Education in Europe

By Javier González Moreno | March 29, 2014 at 7:13 pm, Youth mobility, YVote2014

These are days of uncertainty. The crisis threatens to make Europe a smaller and darker place. What is the future of education in Europe? What can we do to improve it? In the Y- Vote Convention on Education, Research and Mobility organized by AEGEE-Kraków (from the 4th to the 9th of march0) some responses were given.

Erasmus +
The convention began with the new Erasmus+ program for 2014-2020, which became effective on January 1, 2014 and has caused great confusion. The main novelties are the unification of the old programs of formal and informal education Youth in Action, Erasmus, Comenius, etc. and its extension to sports education and vocational training, as well as greater opportunities for agreements with partners outside the EU. It is expected that the new Erasmus will simplify the paperwork for new agreements, to ensure a more equitable system of scholarships and to reach the entire European population (students, teachers, workers, etc.).
Following this, the importance of mobility programs and the need of institutional support was discussed. The wide range of social and personal skills they provide are useful when entering the labor market. In addition, cultural exchange and knowledge of reality they provide are vital for a united, educated and democratic Europe.

Quality of Education
Then, the discussion focused on “quality of education ” and the need for an education that meets the needs of the individual and society despite cutbacks situations under the excuse of the crisis. Education is not a cost: it is an investment.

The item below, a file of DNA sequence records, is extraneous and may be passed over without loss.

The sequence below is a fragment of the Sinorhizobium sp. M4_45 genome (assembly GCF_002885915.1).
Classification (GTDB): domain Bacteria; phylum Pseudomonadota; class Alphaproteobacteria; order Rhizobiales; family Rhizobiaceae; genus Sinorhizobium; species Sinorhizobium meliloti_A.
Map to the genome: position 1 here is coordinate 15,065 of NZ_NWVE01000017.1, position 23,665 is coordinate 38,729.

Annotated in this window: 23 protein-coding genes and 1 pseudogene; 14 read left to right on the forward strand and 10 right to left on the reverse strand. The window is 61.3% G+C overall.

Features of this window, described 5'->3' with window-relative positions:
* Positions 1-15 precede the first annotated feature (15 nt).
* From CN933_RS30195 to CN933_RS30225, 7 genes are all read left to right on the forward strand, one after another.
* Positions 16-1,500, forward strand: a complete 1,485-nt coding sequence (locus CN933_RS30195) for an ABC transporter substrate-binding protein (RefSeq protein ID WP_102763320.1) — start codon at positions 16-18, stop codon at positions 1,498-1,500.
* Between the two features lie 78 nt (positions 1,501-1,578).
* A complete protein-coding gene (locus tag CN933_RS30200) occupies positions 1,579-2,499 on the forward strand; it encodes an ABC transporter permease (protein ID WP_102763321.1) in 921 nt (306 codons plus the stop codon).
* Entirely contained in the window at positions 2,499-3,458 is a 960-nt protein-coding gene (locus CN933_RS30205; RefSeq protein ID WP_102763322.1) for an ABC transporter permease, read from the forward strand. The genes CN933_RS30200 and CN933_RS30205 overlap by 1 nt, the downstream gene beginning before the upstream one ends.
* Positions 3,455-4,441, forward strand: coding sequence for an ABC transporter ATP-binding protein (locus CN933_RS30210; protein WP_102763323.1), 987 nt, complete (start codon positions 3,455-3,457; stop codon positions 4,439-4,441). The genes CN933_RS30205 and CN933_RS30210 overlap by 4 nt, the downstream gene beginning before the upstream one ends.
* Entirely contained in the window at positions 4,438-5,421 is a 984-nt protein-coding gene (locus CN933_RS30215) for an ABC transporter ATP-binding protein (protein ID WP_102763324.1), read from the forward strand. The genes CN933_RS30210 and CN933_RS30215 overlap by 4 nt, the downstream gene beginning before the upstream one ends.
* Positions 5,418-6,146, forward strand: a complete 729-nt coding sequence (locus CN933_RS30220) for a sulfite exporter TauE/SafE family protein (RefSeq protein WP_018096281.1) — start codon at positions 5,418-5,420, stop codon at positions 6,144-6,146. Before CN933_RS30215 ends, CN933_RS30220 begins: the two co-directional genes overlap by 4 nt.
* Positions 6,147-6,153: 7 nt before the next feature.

Regarding the normal, non-formal and informal learning, it is also necessary to improve the poor recognition caused by public authorities and companies and the lack of tools to measure it.

“Visit” of MEPs
A visit of two Polish MEPs was scheduled for a colloquium. To everyone’s disappointment, they did not come, alleging scheduling problems. So we had to throw our questions about the European policies to their assistants. We got the feeling that there are going to be only a few solutions from the highest levels and that the Erasmus generation will have to make a change, so that working on platforms like AEGEE in the near future will become more important than ever.

Students Agenda for Europe
During the last few days of the event, we wrote the final document which will be presented to the next European Parliament: the recommendations for Students Agenda for Europe.
The process started with identification problems within the competence of the EU and then the proposition of feasible, concrete and clear solutions.

Y Vote?

Lately, disappointed by the political situation that led to disaffection of young people regarding the system, rather than in rebellion, had resulted in disinterest in politics. Why vote? Because in the Parliament the future is decided. Your future. Our future. You can decide with your vote. If you do not vote, no one else will decide for you. Vote. And even if you disagree with all political options and even with the same system, do not make abstention: vote spoiled ballot-paper. Abstention is just to renounce to a right. Voting is to decide. Decide.


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Apple takes dell top spot in European education

2006-02-04 22:01:54 by janetjackson

Apple has confirmed that it's taken the number one spot in the western European education market.
Apple's education market share in western Europe is now 15.2 per cent, relegating Dell, with 14.7 per cent, to second place. Dell now holds 14.7 per cent of the education market in western Europe. In third place is HP with 14.2 per cent followed by Acer with 9.5 per cent, and Fujitsu with 7.8 per cent. The remaining "other" PC vendors hold 38.6 per cent.

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